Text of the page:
Business Overview

Atmel is divided into four main division with each group specializing in microchips that are related to a unique consumer end market. Each microchip, before it is shipped to consumers, is placed through a battery of tests to measure its performance along a defined set of metrics that are common in the semiconductor industry . Some of the key metrics used in this industry are laid out below.

Performance Metrics [5]
Access time Measures the amount of time it takes to access a packet of data from a microchip. Both ATML and its competitor Advanced Micro Devices (AMD) offer chips with access times of less than 50 nanoseconds
Power Consumption Measures in amps the amount of power a microchip uses per hour. Low power usage chips by ATML are frequently used in mobile devices such as cellphones.
Endurance Measures the number of write/erase cycles that can be completed on a microchip in its lifetime before deterioration of the hardware components. Both ATML and its competitor Microchip Technology (MCHP) have been able to create chips with an endurance of 1 million cycles.

Business Financials

Total revenues for ATML have been stagnant or declining since 2004. For 2009, ATML earned a total of $1.22 billion, a significant decline from its 2008 revenues of $1.57 billion. This has negatively impacted ATML's net income. Between 2008 and 2009, ATML's net income declined from a net loss of $27 million in 2008 to $110 million in 2009.

Business Segments

Application Specific Integrated Circuit (24% of 2009 net revenues)[6]

The ASIC division is responsible for the design and manufacturing of integrated circuits that are able to be custom tailored based on customers demands. Additionally, the ASIC division manufactures secure microcontroller-based smart cards that often appear in such devices as the SIM cards that are often placed inside of cell phones.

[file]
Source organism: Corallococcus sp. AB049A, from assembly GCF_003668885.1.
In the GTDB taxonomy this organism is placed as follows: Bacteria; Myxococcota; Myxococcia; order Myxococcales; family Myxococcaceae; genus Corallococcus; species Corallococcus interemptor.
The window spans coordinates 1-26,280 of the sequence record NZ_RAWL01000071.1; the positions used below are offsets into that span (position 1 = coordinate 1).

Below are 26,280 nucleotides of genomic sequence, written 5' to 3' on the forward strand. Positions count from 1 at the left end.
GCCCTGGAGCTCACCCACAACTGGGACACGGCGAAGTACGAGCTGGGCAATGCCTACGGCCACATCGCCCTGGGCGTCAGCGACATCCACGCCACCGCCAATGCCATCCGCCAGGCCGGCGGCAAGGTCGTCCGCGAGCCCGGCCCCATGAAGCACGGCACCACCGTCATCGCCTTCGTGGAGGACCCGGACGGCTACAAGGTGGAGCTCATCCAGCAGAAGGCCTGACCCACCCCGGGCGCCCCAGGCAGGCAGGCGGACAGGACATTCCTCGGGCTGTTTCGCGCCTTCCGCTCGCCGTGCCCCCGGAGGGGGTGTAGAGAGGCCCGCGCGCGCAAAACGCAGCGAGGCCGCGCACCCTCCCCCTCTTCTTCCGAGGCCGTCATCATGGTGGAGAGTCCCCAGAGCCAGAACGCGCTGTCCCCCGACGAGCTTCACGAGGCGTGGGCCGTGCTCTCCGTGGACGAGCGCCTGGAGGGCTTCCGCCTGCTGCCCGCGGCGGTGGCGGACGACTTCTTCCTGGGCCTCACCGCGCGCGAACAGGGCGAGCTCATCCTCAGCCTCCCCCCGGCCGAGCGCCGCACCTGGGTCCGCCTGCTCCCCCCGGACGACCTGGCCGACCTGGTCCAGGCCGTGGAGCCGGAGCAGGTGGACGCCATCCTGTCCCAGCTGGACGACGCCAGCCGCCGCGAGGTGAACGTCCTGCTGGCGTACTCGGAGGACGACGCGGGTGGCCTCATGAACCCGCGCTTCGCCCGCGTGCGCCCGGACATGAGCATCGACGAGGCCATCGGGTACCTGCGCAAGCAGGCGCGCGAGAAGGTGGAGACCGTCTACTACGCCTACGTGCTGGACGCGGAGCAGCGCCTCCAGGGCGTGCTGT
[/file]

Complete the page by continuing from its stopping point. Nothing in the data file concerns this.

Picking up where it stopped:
Microcontrollers (38% of 2009 net revenues)[6]

The microcontroller division of ATML is its most profitable division.The two main products are ATML's proprietary AVR and ARM-based microcontrollers both of which have seen strong growth. The former is a heavily used microchip, particularly in the automotive industry , that has the ability to both store and process information without the need for any external add-on devices.[7] The latter is also a microchip that is based on a separate architecture that is most noted for its power saving features, making it one of the most popular microchips used in the mobile communications industry.[8]

Nonvolatile Memories (24% of 2009 net revenues)[6]

Nonvolatile memory (NVM) in the technology industry refers to any product that can retain information even when its power is turned off. The NVM market is the most competitive one in which ATML sells its products resulting in continued price decreases.

Radio Frequency (12% of 2009 net revenues)[6]

The radio frequency division in ATML specializes in manufacturing wireless key fobs as well as software systems that can detect and prevent car theft. This department is also home to ATML's radio frequency identification (RFID) tags that have become heavily used in the retail industry to track inventory as well as shipments.[9]